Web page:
Its no secret SPF is essential during the summer months. But did you know it’s equally important during the wintertime? Oh, what’s that? You work inside all day so you don’t need sunscreen? Not so fast; it’s important for you too!
UV rays are just as harmful during the winter as they are in the summertime… even if you spend your days working indoors, hidden from the sunshine. UVA rays penetrate window glass, which means you are exposed during your commute and if your office is filled with natural light. UV rays are especially harmful in snowy conditions since rays are strengthened due to the reflective nature of snow. The same goes for cloudy days. So lather up ladies!
All of these forms of exposure contribute to something called “photoaging.” is a process of aging caused by UVA and UVB exposure. Major symptoms of photoaging include spider veins on the face or neck, loss of color and fullness in lips and wrinkle formations on the face, neck, ears, hands or chest. No thank you! (Note: You may want to think twice about those hands on the sunny steering wheel too because hands and necks show the symptoms of photoaging the most.) Since even the slightest bits of exposure add up quickly, it’s important to protect any uncovered skin with a broad spectrum UVA and UVB lotion with a minimum SPF of 15.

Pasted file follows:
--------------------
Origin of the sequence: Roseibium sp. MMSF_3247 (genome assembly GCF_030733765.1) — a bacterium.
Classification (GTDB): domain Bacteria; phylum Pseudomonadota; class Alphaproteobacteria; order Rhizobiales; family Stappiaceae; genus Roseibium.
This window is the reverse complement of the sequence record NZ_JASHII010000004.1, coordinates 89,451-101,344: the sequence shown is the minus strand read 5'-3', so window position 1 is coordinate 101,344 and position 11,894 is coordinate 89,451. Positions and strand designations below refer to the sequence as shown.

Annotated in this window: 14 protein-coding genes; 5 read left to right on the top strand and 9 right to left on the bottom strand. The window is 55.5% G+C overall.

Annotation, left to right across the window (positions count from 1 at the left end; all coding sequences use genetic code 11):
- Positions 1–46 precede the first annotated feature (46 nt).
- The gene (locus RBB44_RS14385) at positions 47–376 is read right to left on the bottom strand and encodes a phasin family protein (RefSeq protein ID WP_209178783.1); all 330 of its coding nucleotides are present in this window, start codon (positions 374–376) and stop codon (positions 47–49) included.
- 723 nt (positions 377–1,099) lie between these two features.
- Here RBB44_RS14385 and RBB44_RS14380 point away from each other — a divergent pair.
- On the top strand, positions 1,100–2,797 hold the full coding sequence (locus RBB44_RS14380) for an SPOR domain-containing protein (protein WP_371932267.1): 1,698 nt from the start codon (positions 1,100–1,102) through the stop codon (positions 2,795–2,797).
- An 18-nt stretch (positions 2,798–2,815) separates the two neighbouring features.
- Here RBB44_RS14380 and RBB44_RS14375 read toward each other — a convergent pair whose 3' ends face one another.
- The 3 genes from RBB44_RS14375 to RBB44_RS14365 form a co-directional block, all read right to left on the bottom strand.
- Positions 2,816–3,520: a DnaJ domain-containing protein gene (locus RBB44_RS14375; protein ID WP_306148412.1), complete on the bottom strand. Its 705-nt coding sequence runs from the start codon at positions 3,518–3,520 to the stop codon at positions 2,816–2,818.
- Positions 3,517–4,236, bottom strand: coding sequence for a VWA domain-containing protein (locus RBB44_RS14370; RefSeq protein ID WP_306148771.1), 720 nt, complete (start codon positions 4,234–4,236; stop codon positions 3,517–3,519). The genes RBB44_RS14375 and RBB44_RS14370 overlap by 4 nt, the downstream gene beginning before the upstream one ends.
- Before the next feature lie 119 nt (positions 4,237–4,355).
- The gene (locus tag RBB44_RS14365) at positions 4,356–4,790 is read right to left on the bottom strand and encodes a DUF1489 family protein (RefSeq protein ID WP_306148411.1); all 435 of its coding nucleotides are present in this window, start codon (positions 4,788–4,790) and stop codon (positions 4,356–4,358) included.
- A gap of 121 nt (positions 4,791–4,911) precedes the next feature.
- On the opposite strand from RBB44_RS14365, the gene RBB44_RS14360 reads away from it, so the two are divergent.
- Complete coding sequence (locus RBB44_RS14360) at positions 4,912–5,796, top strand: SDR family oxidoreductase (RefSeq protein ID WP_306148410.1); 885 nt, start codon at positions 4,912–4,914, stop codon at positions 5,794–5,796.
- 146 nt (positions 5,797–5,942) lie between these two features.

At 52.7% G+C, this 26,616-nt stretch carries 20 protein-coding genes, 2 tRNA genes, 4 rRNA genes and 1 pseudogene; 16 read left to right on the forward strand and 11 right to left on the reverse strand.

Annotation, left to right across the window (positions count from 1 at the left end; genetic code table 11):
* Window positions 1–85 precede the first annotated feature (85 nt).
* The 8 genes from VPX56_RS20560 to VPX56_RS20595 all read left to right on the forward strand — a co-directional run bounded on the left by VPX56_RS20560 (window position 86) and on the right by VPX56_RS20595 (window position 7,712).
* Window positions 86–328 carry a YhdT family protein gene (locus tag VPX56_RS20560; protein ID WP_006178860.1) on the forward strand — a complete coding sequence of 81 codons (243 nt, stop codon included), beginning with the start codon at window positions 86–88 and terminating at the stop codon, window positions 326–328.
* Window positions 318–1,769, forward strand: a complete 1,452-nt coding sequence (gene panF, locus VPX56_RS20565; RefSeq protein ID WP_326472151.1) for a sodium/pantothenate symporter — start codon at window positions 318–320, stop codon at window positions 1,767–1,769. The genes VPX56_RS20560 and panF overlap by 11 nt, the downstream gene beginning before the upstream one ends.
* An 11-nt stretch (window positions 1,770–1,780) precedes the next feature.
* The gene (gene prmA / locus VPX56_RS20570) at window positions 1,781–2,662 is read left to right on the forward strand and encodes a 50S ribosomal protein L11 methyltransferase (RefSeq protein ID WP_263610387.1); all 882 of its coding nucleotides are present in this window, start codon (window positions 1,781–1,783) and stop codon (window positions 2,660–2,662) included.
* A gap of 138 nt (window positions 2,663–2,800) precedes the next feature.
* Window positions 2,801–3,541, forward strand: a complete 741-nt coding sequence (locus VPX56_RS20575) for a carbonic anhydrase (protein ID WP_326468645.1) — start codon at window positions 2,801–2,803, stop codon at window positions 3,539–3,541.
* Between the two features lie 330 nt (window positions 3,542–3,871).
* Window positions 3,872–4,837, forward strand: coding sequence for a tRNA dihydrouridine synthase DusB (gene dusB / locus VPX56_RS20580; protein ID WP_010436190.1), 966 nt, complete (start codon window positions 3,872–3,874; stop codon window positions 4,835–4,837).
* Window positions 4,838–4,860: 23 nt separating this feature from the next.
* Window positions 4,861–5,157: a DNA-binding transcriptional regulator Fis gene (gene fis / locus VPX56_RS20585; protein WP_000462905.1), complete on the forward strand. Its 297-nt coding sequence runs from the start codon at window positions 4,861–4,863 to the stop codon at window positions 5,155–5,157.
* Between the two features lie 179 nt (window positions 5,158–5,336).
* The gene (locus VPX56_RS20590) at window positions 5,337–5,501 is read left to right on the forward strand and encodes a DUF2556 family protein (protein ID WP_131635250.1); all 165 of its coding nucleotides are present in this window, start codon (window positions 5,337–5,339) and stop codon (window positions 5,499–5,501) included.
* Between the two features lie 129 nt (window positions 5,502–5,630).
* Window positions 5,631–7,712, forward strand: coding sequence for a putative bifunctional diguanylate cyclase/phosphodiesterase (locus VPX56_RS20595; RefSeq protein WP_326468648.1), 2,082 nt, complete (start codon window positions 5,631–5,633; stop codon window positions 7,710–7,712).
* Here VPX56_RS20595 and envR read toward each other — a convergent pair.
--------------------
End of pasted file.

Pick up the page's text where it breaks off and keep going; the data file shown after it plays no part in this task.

I use SPF 40 every morning (I use Josie Maran ). I apply it to my face, neck and hands. If you’re looking for a quality SPF, I suggest buying something with one or more of the following ingredients:
- B3: It aids in skin renewal and helps to improve your skins natural moisture barrier.
- Lycopene: Helps improve your skin’s natural protection against ultraviolet radiation.
- Hyaluronic Acid: Restores water content, elasticity and firmness to your skin.
- Vitamin C: This antioxidant helps reduce the appearance of sun damage and increases skin’s moisture.
- Katafray Bark: This ingredient is full of natural moisturizing properties.
- Argan Oil: Repairs sun damage and keeps skin looking radiant and smooth.
What’s your favorite SPF?
Sources: , ,